Hotel roomnights booked through OTAs accounted for 9.8% of total U.S. demand during 2010.
NASHVILLE, Tennessee—Online travel agencies cost the U.S. hotel industry approximately US$2.5 billion during 2010, according to preliminary findings from the AH&LA and STR’s hotel distribution analysis and further analysis conduct by Tourism Economics.
The US$2.5-billion tally assumes all of the rooms sold via OTAs during 2010 would instead be sold on brand.com or property direct. That number does not include the costs associated with booking on the brand.com or property-direct channels.
The booking study, for which finalized data will be published in September by the HSMAI Foundation, was the focus of discussion Wednesday during a general session at the Third Annual Hotel Data Conference, held at the Gaylord Opryland Resort & Convention Center in Nashville, Tennessee. The report aims to analyze the costs and benefits of various distribution channels, such as OTAs, brand.com, voice, property direct and GDS.
The study comprises booking data from 24,500 properties, of which more than 95 hotel chains were represented.
Hotel roomnights booked through OTAs accounted for 9.8% percent of total U.S. demand during 2010, said Steve Hood, senior VP of research for STR, the parent company of HotelNewsNow.com. Brand.com was the most dominant booking channel, accounting for 17% of all roomnights booked, followed by voice/central reservation system (13.7%), the aforementioned OTAs, and GDS (7.9%), among others.
Put another way: OTAs accounted for approximately 99 million of roughly 1 billion roomnights sold in the U.S. during 2010, Hood said.
Brand.com (19.4%) was also the most dominant booking channel in terms of total revenue share. Voice again came in second with 17.4% of total revenue share, followed by OTAs (7.2%) and GDS (10.4%), among others.
OTAs and demand
The OTAs’ share of total revenue has grown significantly since 2001, said Adam Sacks, founder and managing director of Tourism Economics. Back then, the booking channel accounted for 1.34% of the U.S. hotel industry’s total revenue. Today, that number has risen to 7.35%.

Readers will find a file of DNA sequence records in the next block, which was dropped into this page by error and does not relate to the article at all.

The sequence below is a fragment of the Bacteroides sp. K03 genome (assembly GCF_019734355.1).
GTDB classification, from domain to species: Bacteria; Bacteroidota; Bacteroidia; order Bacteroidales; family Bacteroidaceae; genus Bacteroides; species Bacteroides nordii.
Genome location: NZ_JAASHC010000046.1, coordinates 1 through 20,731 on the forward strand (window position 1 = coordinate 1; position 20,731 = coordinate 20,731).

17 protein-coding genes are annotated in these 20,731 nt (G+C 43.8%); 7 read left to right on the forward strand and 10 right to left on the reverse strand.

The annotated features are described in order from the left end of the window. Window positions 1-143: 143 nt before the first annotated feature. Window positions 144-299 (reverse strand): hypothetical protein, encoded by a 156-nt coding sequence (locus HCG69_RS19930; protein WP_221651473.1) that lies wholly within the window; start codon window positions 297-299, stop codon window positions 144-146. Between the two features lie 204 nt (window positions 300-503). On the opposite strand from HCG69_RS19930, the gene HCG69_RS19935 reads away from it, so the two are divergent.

That increase has generated an incremental increase in demand, he said.
“In terms of demand, there is a relationship. The growth in OTA market share has indeed driven demand. It’s increased demand by a little over 1% over the period of the last decade,” Sacks said.
But with that influx in demand has come a decrease in average rates. A regression analysis performed by Tourism Economics revealed that for every 10% the OTAs gain in market share, the U.S. hotel industry as a whole would experience a revenue decline of 4.4%.
“Over time, the gradual increase in hotel market share has had a negative effect on overall hotel revenues,” Sacks said.
The property-level perspective
Sacks was careful to emphasize his analyses addressed only the hotel industry in aggregate. The effects of distribution channel management could yield dramatically different results property by property.
Mark Lomanno, chief strategy officer at STR, agreed. While he took an opposing viewpoint that OTAs don’t generate any incremental revenue, he said distribution channel management yields winners and losers in the hotel industry as properties move finite demand from one location to another and from one time to another.
Cindy Estis Green, managing director of The Estis Group, said it’s for this very reason that effectively managing that channel is so important.
“Optimal channel mix requires analysis of demand and competitive analyses of the market situation,” she said.
Hoteliers should keep track of how much each channel costs versus how much revenue it generates. Finding that cost-to-revenue ratio will help determine which channels are most beneficial and which should be pursued by a given property and to what extent.
Nick Graham of Expedia Partner Services Group—and the lone OTA representative on the panel—further emphasized the channels within the OTA channel itself.
“When you peel the cover back within the OTA segment, there’s actually many channels of OTAs to manage,” he said, offering corporate versus leisure and international versus domestic as two examples. “… When you look at an OTA, don’t look at it as one source of business or one single entity (but rather a channel to mix in your strategy).
“The OTAs are not one size fits all. It’s about finding the right channel within the OTA mix for your property,” he said.
Still, OTAs are typically the most costly of any distribution channel, Sacks said.
The reason for that is simple, according to Bill Carlson, senior VP of performance analytics, for Choice Hotels International: OTAs are just another intermediary that stands between a hotel and the traveler. Added costs are inherent in that business model.
That’s not necessarily a bad thing in general, Sacks said, pointing to economic theory that states intermediation improves transparency, efficiency and is better for the consumer—and therefore better for the economy as a whole.
Hotels just need to do a better job at “owning” their customers, Carlson said.
“You would have to win that guest and do something unique, special … at the property—something the OTAs can’t touch,” Carlson said.